The National Football League has started its second century as the gridiron world’s highest achievable professional level. Formed in 1920 as the American Professional Football Association (APFA), it rebranded itself in 1922 as the NFL. Going back to the APFA’s birth, George Halas has been football’s most prominent and creative head coach. Moreover, had George Herman “Babe” Ruth not been slamming baseballs into outer space, Halas might have been the New York Yankees’ regular right fielder.
Halas’ success as a head coach began in 1921 when he led the Chicago Staleys to a 10–7 victory over the Buffalo All-Americans in an end-of-season league championship contest. For the next half-century, Halas was a player, head coach, owner and front office executive. Most well-known for leading the Chicago Bears, the “Monsters of the Midway,” to eight NFL titles, Halas also took credit for renaming his team. Halas had a close personal relationship with Chicago Cubs owner Philip Wrigley. In rebranding the Staleys, Halas concluded that since football players are much bigger than baseball’s Cubs, they must be “Bears.”
But Halas’ long run as NFL icon may never have happened — or would have been delayed by a decade or so — if he had won a New York Yankees’ starting outfield slot. The Yankees had been following Halas’ baseball career since his junior year at the University of Illinois. A three major sports star, Halas played end on the football team, could shoot a basketball and starred on the baseball team, where he hit for average, knew his way around the basepaths, and excelled in the outfield. Halas hit .350 during his sophomore season, good enough to impress Yankees’ scout Bob Connery, who invited him to join the Yankees at spring training. Halas declined, but promised to keep in touch after he earned his university engineering degree. Then, World War I intervened, and Halas enlisted in the Navy.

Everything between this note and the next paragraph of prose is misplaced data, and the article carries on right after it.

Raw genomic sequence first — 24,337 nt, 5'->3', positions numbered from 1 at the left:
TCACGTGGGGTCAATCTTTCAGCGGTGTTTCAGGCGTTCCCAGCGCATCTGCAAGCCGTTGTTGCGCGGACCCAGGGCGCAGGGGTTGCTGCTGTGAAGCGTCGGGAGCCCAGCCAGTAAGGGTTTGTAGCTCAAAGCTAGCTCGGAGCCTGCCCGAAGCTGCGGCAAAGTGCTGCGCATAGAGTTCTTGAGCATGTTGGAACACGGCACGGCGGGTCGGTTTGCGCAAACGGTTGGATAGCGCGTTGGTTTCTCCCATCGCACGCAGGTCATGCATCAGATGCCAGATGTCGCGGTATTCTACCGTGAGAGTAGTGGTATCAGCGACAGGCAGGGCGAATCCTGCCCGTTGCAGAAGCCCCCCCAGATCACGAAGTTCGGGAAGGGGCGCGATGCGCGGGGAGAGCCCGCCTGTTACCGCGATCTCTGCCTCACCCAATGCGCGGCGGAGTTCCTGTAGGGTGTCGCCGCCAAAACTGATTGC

Discharged after the war, Halas honored his pledge to Connery, signing with the Yankees for a $500 bonus and a $400 monthly salary. Earlier, Illinois awarded Halas his diploma as a tribute for his war service. His college education completed, in the spring of 1919, Halas reported to the Yankees where he made an immediate impression. The New York Times scouting report: “He is swift afoot and is a heady and proficient base runner. He covers a lot of ground in the outfield, and best of all he is a world of enthusiasm for the game.”
But from the outset, Halas had cursed luck. In a spring training game, batting against the Brooklyn Dodgers Hall of Famer Rube Marquard, Halas, trying to stretch a double into a triple, injured his hip sliding hard into third, which put him out of commission for the season’s first few months. As Halas recalled: “That slide was the beginning of the end of my baseball career.” Halas’ bum hip slowly healed. In May 1919, he led off against the Philadelphia A’s and connected for his first hit, one of only two singles in his brief MLB career. In 22 at-bats, Halas hit .091 and was demoted to the AAA St. Paul Saints. By 1920, Ruth, a blossoming superstar, was a Yankee, and Halas was embroiled in a contract dispute with the Saints. Halas then accepted an offer from the A.E. Staley Co. to form football’s best semi-pro team.
Halas lived a rich and rewarding life. Not only did Halas co-create the NFL, but he also compiled a .671 professional coaching record and was named an All-Pro end. He served in World Wars I and II, earned the rank of Captain and was awarded a Bronze Star. With his unique T-formation, Halas’ 1940 Bears trounced the Washington Redskins 73–0 in history’s most lopsided NFL Championship game. And, however briefly, Halas proudly wore a Yankees’ uniform.
In 1983, at age 88, “Papa Bear,” as Halas was lovingly called, died after a brief battle with pancreatic cancer, one of his few losing fights.
Joe Guzzardi is a Society for American Baseball Research and Internet Baseball Writers Association member. Contact him at firstname.lastname@example.org.